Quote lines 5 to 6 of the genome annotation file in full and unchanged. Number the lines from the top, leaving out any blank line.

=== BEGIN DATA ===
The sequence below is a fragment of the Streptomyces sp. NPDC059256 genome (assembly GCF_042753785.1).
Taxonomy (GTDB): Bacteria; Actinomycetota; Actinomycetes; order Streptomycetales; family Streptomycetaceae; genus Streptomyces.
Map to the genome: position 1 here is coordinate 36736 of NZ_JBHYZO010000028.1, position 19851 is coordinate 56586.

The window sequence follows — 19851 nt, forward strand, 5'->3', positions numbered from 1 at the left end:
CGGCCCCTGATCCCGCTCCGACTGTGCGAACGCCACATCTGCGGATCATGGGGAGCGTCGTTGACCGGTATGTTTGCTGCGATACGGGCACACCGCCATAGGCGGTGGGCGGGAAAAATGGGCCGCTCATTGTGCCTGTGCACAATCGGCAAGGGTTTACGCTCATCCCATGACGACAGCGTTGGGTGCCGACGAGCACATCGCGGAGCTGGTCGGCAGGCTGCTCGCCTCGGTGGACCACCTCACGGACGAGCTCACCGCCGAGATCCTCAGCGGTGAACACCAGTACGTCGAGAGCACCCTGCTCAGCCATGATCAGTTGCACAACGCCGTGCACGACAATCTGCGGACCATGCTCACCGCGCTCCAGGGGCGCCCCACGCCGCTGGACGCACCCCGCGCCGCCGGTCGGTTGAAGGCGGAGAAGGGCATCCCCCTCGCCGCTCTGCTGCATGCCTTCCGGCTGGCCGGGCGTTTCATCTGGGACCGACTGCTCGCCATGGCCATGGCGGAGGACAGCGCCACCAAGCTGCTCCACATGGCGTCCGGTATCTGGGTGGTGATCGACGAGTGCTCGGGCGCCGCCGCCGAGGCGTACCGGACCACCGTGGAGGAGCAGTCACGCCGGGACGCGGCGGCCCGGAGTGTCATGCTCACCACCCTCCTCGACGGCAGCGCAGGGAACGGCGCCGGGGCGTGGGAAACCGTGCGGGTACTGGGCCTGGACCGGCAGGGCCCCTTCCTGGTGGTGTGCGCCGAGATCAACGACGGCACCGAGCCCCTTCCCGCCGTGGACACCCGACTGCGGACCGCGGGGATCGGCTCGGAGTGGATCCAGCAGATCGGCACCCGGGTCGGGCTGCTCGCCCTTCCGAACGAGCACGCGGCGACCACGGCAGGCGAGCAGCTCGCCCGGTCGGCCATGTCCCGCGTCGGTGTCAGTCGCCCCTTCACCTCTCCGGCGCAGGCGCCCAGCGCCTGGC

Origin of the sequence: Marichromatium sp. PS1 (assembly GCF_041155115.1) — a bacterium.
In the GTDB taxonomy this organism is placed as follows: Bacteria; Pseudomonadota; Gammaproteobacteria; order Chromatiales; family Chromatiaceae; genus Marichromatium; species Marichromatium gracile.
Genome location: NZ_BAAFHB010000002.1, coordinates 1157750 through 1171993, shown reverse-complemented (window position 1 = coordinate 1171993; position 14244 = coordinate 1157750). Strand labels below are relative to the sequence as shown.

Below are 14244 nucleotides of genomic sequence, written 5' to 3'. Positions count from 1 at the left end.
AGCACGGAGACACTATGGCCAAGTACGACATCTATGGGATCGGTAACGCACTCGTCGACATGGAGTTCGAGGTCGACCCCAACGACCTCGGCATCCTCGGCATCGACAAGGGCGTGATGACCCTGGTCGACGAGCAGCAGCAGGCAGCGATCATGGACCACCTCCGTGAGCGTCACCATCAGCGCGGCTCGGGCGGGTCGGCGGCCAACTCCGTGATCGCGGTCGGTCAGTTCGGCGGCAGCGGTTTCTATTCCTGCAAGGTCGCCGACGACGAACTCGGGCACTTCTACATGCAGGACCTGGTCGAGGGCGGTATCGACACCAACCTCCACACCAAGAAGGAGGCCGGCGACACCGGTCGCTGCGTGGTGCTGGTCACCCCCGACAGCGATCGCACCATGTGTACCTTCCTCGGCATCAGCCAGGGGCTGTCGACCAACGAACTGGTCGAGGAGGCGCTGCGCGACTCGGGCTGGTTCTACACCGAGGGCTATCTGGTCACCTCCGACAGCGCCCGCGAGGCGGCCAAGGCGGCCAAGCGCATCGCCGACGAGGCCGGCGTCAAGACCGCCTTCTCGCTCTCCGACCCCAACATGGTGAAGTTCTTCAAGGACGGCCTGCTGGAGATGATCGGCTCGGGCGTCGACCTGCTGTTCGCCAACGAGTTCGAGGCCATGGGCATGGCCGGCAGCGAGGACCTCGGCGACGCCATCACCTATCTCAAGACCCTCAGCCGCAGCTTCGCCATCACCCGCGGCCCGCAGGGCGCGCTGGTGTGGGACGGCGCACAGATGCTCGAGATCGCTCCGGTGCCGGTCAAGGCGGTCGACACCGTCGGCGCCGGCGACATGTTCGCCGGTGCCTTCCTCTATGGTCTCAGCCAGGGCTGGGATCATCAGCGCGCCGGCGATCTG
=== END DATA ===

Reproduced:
CGGCCCCTGATCCCGCTCCGACTGTGCGAACGCCACATCTGCGGATCATGGGGAGCGTCGTTGACCGGTATGTTTGCTGCGATACGGGCACACCGCCATAGGCGGTGGGCGGGAAAAATGGGCCGCTCATTGTGCCTGTGCACAATCGGCAAGGGTTTACGCTCATCCCATGACGACAGCGTTGGGTGCCGACGAGCACATCGCGGAGCTGGTCGGCAGGCTGCTCGCCTCGGTGGACCACCTCACGGACGAGCTCACCGCCGAGATCCTCAGCGGTGAACACCAGTACGTCGAGAGCACCCTGCTCAGCCATGATCAGTTGCACAACGCCGTGCACGACAATCTGCGGACCATGCTCACCGCGCTCCAGGGGCGCCCCACGCCGCTGGACGCACCCCGCGCCGCCGGTCGGTTGAAGGCGGAGAAGGGCATCCCCCTCGCCGCTCTGCTGCATGCCTTCCGGCTGGCCGGGCGTTTCATCTGGGACCGACTGCTCGCCATGGCCATGGCGGAGGACAGCGCCACCAAGCTGCTCCACATGGCGTCCGGTATCTGGGTGGTGATCGACGAGTGCTCGGGCGCCGCCGCCGAGGCGTACCGGACCACCGTGGAGGAGCAGTCACGCCGGGACGCGGCGGCCCGGAGTGTCATGCTCACCACCCTCCTCGACGGCAGCGCAGGGAACGGCGCCGGGGCGTGGGAAACCGTGCGGGTACTGGGCCTGGACCGGCAGGGCCCCTTCCTGGTGGTGTGCGCCGAGATCAACGACGGCACCGAGCCCCTTCCCGCCGTGGACACCCGACTGCGGACCGCGGGGATCGGCTCGGAGTGGATCCAGCAGATCGGCACCCGGGTCGGGCTGCTCGCCCTTCCGAACGAGCACGCGGCGACCACGGCAGGCGAGCAGCTCGCCCGGTCGGCCATGTCCCGCGTCGGTGTCAGTCGCCCCTTCACCTCTCCGGCGCAGGCGCCCAGCGCCTGGC

Origin of the sequence: Marichromatium sp. PS1 (assembly GCF_041155115.1) — a bacterium.